Date of Award

1986

Document Type

Dissertation

Degree Name

Doctor of Philosophy (PhD)

Abstract

The purpose of this study was to determine what activities vocational agriculture teachers in the United States believed should be a part of their summer programs and what they actually did during the summer of 1983. Three instruments were used to collect data for this study: a two-page questionnaire to state supervisors of agricultural education to determine what statewide activities were scheduled for teacher participation, a three-page questionnaire to 227 vocational agriculture teachers to gather program and teacher information and to determine what the teachers believed should be accomplished during their summer program, and a one-page bi-weekly summary to be used by the teachers to report the time they actually spent on activities during the summer of 1983. Analyses were conducted to determine: the mean percentage of time that teachers believed should be allotted to 38 summer activities, the mean percentage of time actually allotted to these activities during the summer, if any significant differences occurred between the two means by activity and if any significant relationships existed between selected program/teacher variables and selected activities. Results revealed 20 significant differences between what should be and what was actually accomplished on summer activities. Five significant relationships existed but none of these were practically significant.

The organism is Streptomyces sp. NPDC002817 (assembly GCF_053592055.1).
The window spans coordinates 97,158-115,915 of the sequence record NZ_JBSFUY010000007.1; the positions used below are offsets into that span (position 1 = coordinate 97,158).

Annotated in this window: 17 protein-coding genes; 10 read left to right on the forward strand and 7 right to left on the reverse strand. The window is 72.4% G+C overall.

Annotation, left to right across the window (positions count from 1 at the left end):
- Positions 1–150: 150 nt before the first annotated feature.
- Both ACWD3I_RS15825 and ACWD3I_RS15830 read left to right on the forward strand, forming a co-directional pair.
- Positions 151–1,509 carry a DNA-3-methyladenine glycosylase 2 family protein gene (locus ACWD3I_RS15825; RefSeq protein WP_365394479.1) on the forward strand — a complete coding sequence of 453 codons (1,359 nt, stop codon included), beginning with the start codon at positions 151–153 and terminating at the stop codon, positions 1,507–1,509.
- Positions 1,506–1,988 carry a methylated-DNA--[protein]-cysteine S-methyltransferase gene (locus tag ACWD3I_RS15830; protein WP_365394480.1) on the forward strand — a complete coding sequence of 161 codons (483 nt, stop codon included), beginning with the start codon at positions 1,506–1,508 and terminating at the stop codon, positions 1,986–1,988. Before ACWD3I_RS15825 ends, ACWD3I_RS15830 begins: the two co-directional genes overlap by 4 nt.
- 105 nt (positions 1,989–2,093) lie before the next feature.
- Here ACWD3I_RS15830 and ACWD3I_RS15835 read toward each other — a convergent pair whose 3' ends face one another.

Pages

135

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